Many thanks to Kuldeep Amarnath for suggesting this poem, which I hadn't read before:
(Poem #191) The Garden
Like a skein of loose silk blown against a wall She walks by the railing of a path in Kensington Gardens, And she is dying piece-meal of a sort of emotional anaemia. And round about there is a rabble Of the filthy, sturdy, unkillable infants of the very poor. They shall inherit the earth. In her is the end of breeding. Her boredom is exquisite and excessive. She would like some one to speak to her, And is almost afraid that I will commit that indiscretion.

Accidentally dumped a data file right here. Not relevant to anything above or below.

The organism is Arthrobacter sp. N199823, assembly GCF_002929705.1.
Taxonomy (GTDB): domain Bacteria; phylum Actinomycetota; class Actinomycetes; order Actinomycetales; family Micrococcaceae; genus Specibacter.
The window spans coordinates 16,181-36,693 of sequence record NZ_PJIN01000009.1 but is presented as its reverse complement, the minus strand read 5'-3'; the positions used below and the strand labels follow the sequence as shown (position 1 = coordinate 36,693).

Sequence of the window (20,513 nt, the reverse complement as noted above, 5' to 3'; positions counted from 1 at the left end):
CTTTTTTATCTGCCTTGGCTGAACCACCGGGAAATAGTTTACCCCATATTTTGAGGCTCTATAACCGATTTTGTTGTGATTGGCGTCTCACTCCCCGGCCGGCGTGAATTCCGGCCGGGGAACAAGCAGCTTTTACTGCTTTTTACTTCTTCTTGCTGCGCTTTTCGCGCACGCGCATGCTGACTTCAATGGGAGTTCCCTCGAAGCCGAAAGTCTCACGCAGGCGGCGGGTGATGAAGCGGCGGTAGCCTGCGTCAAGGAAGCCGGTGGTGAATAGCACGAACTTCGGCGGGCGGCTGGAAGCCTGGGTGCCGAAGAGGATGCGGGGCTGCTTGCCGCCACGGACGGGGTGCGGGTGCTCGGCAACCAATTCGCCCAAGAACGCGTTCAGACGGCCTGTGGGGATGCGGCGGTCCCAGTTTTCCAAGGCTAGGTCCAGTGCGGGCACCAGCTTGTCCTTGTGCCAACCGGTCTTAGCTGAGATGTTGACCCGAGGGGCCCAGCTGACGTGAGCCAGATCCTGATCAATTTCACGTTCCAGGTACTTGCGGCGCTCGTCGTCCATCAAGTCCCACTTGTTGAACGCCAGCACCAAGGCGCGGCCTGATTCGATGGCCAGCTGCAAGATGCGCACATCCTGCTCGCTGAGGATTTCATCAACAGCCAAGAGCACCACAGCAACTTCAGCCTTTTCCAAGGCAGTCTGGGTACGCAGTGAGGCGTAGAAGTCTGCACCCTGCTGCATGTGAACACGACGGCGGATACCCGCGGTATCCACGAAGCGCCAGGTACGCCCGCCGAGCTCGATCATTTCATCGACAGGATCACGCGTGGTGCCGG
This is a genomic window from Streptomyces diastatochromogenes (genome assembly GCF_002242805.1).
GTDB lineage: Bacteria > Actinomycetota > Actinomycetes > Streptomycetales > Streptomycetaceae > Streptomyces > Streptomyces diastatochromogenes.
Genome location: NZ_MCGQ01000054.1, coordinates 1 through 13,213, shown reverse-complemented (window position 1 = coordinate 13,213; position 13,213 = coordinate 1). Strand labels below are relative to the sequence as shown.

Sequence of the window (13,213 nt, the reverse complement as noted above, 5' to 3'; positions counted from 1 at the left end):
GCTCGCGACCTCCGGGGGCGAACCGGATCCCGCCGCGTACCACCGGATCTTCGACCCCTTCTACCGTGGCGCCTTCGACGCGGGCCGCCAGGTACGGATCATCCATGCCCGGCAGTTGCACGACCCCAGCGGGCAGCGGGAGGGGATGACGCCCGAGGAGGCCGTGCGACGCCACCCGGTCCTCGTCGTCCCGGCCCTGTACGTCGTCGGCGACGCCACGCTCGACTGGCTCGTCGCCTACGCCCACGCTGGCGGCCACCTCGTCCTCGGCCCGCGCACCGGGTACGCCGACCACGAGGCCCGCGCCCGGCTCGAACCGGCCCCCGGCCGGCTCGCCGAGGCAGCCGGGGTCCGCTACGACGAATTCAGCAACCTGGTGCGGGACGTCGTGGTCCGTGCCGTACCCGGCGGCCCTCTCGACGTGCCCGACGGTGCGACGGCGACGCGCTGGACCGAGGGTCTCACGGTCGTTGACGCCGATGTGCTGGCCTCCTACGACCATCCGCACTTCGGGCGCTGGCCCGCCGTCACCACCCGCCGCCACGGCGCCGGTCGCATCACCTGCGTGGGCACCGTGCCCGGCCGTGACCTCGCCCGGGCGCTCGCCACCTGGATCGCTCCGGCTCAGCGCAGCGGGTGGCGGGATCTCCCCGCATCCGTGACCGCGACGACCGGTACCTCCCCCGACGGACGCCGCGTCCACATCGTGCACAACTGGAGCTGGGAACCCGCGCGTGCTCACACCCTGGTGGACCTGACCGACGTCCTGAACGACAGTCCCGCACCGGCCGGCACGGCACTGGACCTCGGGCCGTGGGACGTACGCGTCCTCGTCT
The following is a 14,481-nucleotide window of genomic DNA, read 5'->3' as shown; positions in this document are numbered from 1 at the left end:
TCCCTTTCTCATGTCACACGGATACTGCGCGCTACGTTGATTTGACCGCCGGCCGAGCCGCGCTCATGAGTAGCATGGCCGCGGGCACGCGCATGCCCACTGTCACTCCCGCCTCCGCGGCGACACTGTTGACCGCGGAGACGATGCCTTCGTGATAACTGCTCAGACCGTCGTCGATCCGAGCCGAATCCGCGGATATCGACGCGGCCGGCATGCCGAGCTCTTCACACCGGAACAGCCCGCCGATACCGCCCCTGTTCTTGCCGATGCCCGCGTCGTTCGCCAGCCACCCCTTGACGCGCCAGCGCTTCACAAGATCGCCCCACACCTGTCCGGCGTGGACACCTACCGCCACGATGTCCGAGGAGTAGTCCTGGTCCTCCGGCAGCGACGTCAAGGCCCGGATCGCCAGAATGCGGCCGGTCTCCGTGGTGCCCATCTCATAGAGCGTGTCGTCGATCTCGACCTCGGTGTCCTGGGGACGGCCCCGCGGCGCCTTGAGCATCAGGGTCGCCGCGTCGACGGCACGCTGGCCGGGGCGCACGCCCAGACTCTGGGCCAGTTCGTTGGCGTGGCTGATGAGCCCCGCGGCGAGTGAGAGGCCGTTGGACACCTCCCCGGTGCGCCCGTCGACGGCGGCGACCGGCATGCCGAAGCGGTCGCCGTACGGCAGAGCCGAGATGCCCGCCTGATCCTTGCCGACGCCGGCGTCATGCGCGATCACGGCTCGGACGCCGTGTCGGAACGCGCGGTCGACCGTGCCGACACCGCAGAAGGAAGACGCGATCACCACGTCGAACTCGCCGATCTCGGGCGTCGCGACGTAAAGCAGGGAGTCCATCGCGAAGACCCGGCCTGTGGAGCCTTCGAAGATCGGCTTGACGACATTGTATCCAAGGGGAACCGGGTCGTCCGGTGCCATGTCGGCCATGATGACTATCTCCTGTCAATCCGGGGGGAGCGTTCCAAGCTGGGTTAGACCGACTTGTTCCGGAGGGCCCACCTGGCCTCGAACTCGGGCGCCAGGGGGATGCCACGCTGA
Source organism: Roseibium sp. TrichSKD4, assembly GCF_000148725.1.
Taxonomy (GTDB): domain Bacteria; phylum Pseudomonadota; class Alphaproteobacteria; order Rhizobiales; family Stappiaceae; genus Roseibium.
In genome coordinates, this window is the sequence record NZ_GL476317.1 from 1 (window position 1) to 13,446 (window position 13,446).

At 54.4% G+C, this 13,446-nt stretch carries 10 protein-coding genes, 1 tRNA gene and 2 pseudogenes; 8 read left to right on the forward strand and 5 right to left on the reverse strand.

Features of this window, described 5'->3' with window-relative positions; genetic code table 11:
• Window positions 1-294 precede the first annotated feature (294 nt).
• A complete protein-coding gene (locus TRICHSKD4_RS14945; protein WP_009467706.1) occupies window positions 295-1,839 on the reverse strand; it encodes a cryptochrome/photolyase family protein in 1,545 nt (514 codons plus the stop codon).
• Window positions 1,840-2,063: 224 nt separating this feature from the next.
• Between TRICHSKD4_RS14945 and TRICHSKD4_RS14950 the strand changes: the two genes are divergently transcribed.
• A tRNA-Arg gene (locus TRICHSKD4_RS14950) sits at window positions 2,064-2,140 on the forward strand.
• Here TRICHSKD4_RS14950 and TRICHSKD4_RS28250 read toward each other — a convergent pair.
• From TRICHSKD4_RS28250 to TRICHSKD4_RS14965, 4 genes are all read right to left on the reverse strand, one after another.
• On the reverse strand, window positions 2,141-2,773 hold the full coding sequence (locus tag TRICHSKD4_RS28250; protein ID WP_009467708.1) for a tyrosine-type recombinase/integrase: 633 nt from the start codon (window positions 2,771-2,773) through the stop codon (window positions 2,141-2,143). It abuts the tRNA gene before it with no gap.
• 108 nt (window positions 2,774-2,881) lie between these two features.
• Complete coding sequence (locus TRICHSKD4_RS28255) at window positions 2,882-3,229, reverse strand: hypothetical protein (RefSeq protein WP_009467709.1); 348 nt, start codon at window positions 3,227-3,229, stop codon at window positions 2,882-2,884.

Another lovely little Ezra Pound vignette - though not as moving as The River Merchant's Wife, nor as elegant and concise as And The Days Are Not Full Enough , it nevertheless captures Pound's poetic ethos to a nicety. What I find most interesting about this poem is the fact that while it's clearly an imagist poem, there's an almost complete absence of traditional poetic images in it. Indeed, after the (beautiful) first line, the words are matter-of-fact, direct, and not a little harsh . And yet... the overall effect is delicate, clean, and wonderfully perceptive. If The River Merchant's Wife is a romantic  canvas, The Garden is a silhouette or a thumbnail sketch - a few vivid strokes of the artist's brush/pen, and the portrait is complete. thomas.  Both of which have been featured on this mailing list in the past - see http://www.cs.rice.edu/~ssiyer/minstrels/  Over-eager critics (and there are always plenty of them around) may find hints of incipient Fascism in the second stanza; me, I think that's reading too much into a line which (imho) merely serves as a contrasting backdrop for the central portrait.  Once again, do note the absence of capitalization - the poem may be romantic, but Romantic it certainly is not.